What would the world be like if everybody behaved like you?

Barriers to entry for such Service Economy companies is nil. Which is why WhatsApp got the $19 billion: it was simple extortion. Legal, but extortion nevertheless.

Well Krugman finally says it, almost.
More than a decade ago, Ben Bernanke famously argued that a ballooning U.S. trade deficit was the result, not of domestic factors, but of a "global saving glut": a huge excess of savings over investment in China and other developing nations, driven in part by policy reactions to the Asian crisis of the 1990s, which was flowing to the United States in search of returns. He worried a bit about the fact that the inflow of capital was being channeled, not into business investment, but into housing; obviously he should have worried much more. (Some of us did.) But his suggestion that the U.S. housing boom was in part caused by weakness in foreign economies still looks valid.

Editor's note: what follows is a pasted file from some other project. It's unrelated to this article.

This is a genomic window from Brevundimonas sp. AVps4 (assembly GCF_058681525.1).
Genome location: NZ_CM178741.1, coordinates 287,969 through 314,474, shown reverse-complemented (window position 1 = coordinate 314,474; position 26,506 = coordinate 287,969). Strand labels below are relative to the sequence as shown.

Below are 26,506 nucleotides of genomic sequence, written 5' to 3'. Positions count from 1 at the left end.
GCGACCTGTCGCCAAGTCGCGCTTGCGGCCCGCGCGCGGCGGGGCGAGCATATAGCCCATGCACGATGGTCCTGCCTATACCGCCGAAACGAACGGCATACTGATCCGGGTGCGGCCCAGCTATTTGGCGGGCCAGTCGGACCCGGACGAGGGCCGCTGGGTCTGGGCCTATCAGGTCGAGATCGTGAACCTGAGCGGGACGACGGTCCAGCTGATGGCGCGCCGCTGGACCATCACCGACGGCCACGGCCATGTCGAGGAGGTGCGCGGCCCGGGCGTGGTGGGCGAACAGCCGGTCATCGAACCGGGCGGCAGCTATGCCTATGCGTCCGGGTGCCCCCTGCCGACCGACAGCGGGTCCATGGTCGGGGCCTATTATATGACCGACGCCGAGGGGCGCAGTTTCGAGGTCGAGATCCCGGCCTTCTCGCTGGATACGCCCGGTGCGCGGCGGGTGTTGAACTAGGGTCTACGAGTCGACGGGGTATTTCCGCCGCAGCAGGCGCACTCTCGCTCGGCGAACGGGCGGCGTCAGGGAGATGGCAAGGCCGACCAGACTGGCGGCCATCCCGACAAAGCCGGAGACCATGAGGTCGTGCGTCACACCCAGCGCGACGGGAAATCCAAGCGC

This financialization of the USofA economy has been going on for a while. Longer, in fact, than even Krugman admits in today's column.

What both Bernanke and Krugman miss, or are too tired to deal with, is that the glut began no later than the DotBomb. All that moolah to fund .coms like Pets.com (loved the sock puppet; just your average CEO in drag) came from somewhere. The "Giant Pool of Money" should be reviewed at least once a year; it explains most of what's going on. Still.

Which brings us to a new neologism (from your local Department of Redundant Redundancy): The Cudgel of Good Enough™. All producers of tech widgets find themselves facing the same problem: what functionality can be invented that is new, useful, and high margin? The smartphone business is ground zero, of course. The Big Deal with the next iPhone, if all these reports are to be believed, is Force Touch. Doesn't have quite the allure of an iPhone, when none existed, does it?